Apart from the garden cities, Howard publications also provided an insightful advice on the development of recreational areas in the suburbs. These were to meet the demands of the affluent in this part of the country. Through this plan, Howard argued that the land should be divided into ‘plotlands’ or small plots which could be used for holiday homes (Howard, 2010).
However, this failed to see the trends of migration that had gripped the country at the time. Most of the suburb occupants were moving into cities and towns for jobs and education, as opposed to farming in the remote parts of the country. Therefore, Howard’s publication failed to provide the momentum that it was meant to create both in the city. This is because it failed to factor in a number of factors which affected the realization of his plans in the city and the suburbs (Howard, 2010).
Though the publication received criticism, the legacy of sir Ebenezer Howard lived beyond his days. His work has impacted significantly on the architectural planning and development in England since the early 1900s. Different towns and cities have witnessed massive developments due to the initiatives that he made especially in the introduction of new towns (Parsons & Schuyler, 2002).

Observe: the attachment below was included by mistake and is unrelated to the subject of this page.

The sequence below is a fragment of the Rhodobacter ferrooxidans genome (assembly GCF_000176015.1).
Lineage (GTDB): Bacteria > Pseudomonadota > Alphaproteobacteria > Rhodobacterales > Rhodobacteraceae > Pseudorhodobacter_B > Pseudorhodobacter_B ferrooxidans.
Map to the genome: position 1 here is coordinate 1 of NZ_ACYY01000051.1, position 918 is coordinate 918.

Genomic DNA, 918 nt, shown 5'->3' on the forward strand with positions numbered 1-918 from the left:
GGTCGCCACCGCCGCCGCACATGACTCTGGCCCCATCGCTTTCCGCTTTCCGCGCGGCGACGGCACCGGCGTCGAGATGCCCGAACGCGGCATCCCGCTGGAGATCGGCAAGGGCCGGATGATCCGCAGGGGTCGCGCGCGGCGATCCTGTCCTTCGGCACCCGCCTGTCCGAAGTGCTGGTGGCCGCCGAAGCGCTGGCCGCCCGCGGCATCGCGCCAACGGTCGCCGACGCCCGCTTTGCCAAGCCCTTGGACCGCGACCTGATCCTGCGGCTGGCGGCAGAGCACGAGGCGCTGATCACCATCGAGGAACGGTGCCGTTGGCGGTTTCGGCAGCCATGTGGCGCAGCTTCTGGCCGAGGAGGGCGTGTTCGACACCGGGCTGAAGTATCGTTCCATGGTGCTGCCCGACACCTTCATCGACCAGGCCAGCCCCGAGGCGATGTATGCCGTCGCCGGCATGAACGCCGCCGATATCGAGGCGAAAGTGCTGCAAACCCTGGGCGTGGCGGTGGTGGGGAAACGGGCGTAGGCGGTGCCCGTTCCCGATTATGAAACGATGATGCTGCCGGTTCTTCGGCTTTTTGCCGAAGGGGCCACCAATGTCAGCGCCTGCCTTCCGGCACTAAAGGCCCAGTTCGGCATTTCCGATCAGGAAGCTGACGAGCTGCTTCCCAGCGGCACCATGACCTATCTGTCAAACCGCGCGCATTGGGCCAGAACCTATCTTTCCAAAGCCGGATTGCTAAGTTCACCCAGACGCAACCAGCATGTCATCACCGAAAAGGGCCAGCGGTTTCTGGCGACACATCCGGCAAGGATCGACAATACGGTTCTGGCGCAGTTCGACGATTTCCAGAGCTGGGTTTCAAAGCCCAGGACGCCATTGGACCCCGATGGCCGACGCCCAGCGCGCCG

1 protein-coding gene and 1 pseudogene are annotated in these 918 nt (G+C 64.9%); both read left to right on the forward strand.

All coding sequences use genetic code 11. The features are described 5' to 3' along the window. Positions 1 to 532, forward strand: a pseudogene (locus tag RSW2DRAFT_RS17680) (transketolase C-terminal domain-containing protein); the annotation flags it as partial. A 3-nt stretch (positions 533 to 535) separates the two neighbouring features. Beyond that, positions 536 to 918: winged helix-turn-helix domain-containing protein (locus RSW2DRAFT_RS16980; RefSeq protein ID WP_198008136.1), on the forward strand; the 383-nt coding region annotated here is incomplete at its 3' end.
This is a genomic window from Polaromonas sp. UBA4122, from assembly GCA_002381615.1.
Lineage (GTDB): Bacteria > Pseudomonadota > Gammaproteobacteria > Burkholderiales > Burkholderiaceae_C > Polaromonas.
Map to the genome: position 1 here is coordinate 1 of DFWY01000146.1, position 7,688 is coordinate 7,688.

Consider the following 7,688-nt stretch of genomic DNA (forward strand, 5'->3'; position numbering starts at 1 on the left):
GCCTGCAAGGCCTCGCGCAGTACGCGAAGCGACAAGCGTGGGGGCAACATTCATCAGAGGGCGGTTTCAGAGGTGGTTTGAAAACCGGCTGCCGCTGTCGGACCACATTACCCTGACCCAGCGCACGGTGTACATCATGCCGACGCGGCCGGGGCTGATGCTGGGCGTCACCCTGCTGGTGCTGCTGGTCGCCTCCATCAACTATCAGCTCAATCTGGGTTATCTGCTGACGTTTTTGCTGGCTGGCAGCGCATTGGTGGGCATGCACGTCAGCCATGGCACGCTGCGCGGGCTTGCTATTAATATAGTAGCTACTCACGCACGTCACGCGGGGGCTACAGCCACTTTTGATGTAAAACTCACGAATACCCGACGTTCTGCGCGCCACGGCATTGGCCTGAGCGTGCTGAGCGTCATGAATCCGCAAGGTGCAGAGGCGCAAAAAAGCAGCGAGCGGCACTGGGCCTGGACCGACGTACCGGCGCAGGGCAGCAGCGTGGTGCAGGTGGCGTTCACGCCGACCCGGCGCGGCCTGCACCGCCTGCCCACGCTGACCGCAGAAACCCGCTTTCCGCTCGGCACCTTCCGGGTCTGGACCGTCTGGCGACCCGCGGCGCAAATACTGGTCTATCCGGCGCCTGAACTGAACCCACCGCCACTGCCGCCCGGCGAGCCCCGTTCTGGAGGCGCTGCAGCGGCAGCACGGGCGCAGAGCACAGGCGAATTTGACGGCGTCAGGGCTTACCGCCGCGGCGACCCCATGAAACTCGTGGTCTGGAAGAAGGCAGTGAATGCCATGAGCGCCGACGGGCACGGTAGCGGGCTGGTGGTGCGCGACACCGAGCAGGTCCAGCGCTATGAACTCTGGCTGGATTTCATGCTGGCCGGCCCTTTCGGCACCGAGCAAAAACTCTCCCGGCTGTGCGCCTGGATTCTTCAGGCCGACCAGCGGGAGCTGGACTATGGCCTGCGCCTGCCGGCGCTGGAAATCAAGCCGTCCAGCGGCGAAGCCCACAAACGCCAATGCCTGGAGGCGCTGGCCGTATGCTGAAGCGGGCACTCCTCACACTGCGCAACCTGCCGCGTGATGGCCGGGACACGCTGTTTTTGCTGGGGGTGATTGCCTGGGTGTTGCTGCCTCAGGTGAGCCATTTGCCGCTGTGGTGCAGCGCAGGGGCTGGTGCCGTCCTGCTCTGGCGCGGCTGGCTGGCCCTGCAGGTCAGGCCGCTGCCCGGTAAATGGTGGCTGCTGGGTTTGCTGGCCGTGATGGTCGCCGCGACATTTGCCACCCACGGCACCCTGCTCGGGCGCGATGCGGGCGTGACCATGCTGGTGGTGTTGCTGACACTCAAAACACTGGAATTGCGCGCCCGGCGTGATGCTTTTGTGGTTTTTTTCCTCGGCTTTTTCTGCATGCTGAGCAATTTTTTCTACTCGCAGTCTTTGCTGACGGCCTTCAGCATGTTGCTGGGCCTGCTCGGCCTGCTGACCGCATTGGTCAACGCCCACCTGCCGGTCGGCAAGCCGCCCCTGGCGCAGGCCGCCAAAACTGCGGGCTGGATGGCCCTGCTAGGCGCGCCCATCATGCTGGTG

According to freestone (2006), the traces of the garden city as manifested by Howard can be seen in different buildings today. The aspirations of Howard are not just in buildings but can also be visualized in the socio-economic and environmental settings that planning took from the early 1900s. Though critics may argue that the aspirations were never adopted, the plans envisaged by Howard are visible in new towns and garden settlements coming up today.